Hidden sources of dietary triggers

We recently received a comment from one of our Facebook visitors informing us that this year’s influenza vaccine contains MSG. This is a pretty serious concern for migraineurs. On the one hand, no one wants the flu. It can be especially difficult for migraineurs because viral and bacterial illness often trigger a long and difficult round of migraine attacks.  Not wanting to be an alarmist, I went straight to the source. I found a list of all available flu vaccines at the CDC1 which confirmed that at least one brand, FluMist, does contain MSG.  If MSG is a trigger, you might want to talk to your doctor about using one of the other brands.

This is not the first time I have heard about medication containing potential migraine triggers. Even migraine medications sometimes contain triggers. For example, Zomig ZMT contains the artificial sweetener, mannitol3. For this reason, it is especially important to know your triggers and read all labels. Sometimes it’s not so easy though.  MSG can be listed by other names or it can be one of many ingredients within a labeled ingredient. If MSG is a trigger and you’re serious about trying to avoid it, you need to know all the ways that MSG can hide in foods2.

Definite sources of MSG

Ajinomoto Any “hydrolyzed protein” Anything with “enzymes”
Anything containing “protease” Anything “enzyme modified” Anything “fermented”
Anything “hydrolyzed” Anything “protein fortified” Anything “protein”
Autolyzed yeast Calcium caseinate Calcium glutamate
Gelatin Glutamate Glutamic acid
Malt extracts Maltodextrin Magnesium glutamate
Monoammonium glutamate Monopotassium glutamate Monosodium glutamate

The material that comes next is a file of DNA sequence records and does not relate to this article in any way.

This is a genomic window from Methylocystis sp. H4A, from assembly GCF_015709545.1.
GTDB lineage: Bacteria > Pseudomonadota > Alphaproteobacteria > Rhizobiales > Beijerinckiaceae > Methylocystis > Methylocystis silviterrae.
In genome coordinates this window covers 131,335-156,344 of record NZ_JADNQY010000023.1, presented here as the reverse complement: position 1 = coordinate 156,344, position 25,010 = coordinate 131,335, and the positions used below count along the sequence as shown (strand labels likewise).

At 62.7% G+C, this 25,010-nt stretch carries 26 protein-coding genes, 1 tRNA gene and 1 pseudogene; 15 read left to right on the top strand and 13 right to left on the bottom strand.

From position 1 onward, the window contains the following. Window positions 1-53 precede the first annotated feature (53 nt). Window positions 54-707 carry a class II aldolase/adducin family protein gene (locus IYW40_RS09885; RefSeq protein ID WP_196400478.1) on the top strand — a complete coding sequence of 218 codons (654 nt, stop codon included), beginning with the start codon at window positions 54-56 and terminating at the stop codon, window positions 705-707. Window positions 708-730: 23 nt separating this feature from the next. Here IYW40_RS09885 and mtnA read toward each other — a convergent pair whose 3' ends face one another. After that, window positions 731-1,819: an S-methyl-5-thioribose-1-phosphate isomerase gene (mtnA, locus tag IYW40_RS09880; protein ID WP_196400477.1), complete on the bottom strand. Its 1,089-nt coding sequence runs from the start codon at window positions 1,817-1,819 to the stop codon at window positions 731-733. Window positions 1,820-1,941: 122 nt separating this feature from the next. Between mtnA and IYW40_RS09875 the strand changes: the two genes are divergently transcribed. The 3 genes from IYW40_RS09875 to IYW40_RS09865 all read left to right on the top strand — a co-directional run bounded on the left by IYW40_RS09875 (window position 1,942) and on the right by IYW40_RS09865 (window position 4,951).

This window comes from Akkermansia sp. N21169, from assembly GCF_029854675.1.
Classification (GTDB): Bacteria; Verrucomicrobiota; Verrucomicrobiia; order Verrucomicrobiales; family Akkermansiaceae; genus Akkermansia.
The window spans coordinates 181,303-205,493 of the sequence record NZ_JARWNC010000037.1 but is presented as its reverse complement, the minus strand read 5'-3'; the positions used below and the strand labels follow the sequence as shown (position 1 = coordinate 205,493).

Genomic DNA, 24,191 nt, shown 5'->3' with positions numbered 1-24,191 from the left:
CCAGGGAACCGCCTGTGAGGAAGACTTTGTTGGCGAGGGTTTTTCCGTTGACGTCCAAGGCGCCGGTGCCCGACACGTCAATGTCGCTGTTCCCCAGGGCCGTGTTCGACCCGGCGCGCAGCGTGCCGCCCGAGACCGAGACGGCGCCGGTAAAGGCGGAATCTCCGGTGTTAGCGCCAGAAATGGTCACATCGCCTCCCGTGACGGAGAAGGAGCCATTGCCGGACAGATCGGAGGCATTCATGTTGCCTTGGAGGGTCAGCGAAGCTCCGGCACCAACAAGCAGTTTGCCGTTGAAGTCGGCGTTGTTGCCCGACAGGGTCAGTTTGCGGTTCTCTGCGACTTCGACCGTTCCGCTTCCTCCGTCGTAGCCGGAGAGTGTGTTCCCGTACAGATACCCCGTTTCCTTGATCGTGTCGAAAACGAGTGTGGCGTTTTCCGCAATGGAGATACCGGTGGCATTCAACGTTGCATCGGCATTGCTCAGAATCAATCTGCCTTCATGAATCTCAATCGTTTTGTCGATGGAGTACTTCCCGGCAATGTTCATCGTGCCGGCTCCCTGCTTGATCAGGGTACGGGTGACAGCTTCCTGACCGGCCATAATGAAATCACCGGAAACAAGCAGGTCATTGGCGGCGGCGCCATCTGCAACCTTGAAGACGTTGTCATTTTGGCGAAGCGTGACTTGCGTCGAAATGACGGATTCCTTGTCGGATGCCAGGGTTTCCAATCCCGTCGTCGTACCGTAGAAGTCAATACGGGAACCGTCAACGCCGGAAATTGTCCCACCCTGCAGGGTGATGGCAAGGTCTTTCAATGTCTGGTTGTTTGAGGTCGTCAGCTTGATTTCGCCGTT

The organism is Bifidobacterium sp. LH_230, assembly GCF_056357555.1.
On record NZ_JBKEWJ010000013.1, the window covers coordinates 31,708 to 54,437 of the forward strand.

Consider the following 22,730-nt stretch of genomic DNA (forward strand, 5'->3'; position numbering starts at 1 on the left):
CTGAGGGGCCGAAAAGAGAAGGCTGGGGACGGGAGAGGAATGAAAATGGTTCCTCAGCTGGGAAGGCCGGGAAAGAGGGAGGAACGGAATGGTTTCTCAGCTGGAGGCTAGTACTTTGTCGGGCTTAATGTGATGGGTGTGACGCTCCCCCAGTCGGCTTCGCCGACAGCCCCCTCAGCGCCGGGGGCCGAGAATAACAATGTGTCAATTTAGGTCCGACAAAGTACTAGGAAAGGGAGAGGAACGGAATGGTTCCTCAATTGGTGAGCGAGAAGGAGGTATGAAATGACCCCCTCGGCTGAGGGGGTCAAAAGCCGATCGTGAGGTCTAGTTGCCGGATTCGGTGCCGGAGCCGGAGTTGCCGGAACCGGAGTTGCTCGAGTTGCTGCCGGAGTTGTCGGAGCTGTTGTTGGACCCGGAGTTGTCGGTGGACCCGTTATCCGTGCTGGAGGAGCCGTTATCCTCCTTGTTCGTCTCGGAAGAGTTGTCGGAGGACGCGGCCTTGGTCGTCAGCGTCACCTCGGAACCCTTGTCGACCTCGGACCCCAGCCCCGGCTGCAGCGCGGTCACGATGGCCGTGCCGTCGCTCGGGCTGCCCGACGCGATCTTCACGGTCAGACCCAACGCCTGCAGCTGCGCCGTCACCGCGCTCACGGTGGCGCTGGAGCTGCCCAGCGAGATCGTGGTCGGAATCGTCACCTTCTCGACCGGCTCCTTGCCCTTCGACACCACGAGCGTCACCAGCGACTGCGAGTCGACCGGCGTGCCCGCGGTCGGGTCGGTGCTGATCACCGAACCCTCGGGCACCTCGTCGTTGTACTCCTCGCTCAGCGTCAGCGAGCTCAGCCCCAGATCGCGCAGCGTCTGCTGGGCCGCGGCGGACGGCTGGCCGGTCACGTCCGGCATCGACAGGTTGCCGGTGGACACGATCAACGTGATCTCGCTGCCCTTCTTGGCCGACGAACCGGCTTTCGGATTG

Natrium glutamate Potassium aspartate Potassium citrate
Potassium glutamate Smoke flavoring Sodium caseinate
Soy protein Soy protein concentrate Soy protein isolate
Soy sauce Soy sauce extract Textured protein
Torula yeast Umami Vetsin
Whey protein Whey protein concentrate Whey protein isolate
Yeast extract Yeast food Yeast nutrient

 

Use Caution:

Any “flavors” or “flavoring” Anything “ultra-pasteurized” Barley malt
Bouillon and broth Brewer’s yeast Carrageenan
Citric acid, Citrate Malt extract Malted barley
Maltodextrin Natural flavor Oligodextrin
Pectin Seasonings Stock

 

Suspicious foods and ingredients:

Annatto anything “enriched” anything “pasteurized”
anything “vitamin enriched” Balsamic vinegar Brown rice syrup
Corn starch Corn syrup Dextrose
Lipolyzed butter fat Milk powder Modified food starch
 “low fat” or “no fat” Reduced fat milk Vinegar

 

Special Notes

Citrate, aspartate, and glutamate are used as chelating agents with mineral supplements. Binders and fillers in supplements and medications may contain MSG, too. If you are highly sensitive to MSG, you may also react to these ingredients. Also disodium guanylate and disodium inosinate work with MSG. If they are disclosed, assume that some form of MSG is also in the food even if not labeled.

Counteracting MSG

If you suspect you have been exposed to MSG by accident, there are some things you can do to counteract its effects.  Supplemental Vitamin B6 can help reduce your reactivity to MSG. Both Benadryl and Hydroxyzine can reduce the symptoms of an MSG reaction. Vitamin B6 and Bendaryl are available over-the-counter. Hydroxyzine requires a doctor’s prescription. Please discuss these with your doctor before making any changes to your treatment regimen.

Sugar substitutes

If you are sensitive to MSG, you may also have problems with sugar-substitutes. This can be very difficult for those who must also watch their sugar intake. In that case, you are better off avoiding anything that isn’t naturally sweet.

Sugar-substitute brands

Equal NutraSweet
Sweet-N-Low Splenda

 

Artificial sweetener ingredients to watch for

Acesulfame potassium Alitame Aspartame
Aspartic acid Cyclamate Erythritol
Isomalt Lactitol L-cysteine
Maltitol Mannitol Xylitol
Neotame Saccharin Sorbitol
Sucralose Neohesperidine dihydrochalcone
This article represents the opinions, thoughts, and experiences of the author; none of this content has been paid for by any advertiser. The Migraine.com team does not recommend or endorse any products or treatments discussed herein. Learn more about how we maintain editorial integrity here.
View References

Comments

View Comments (3)

Poll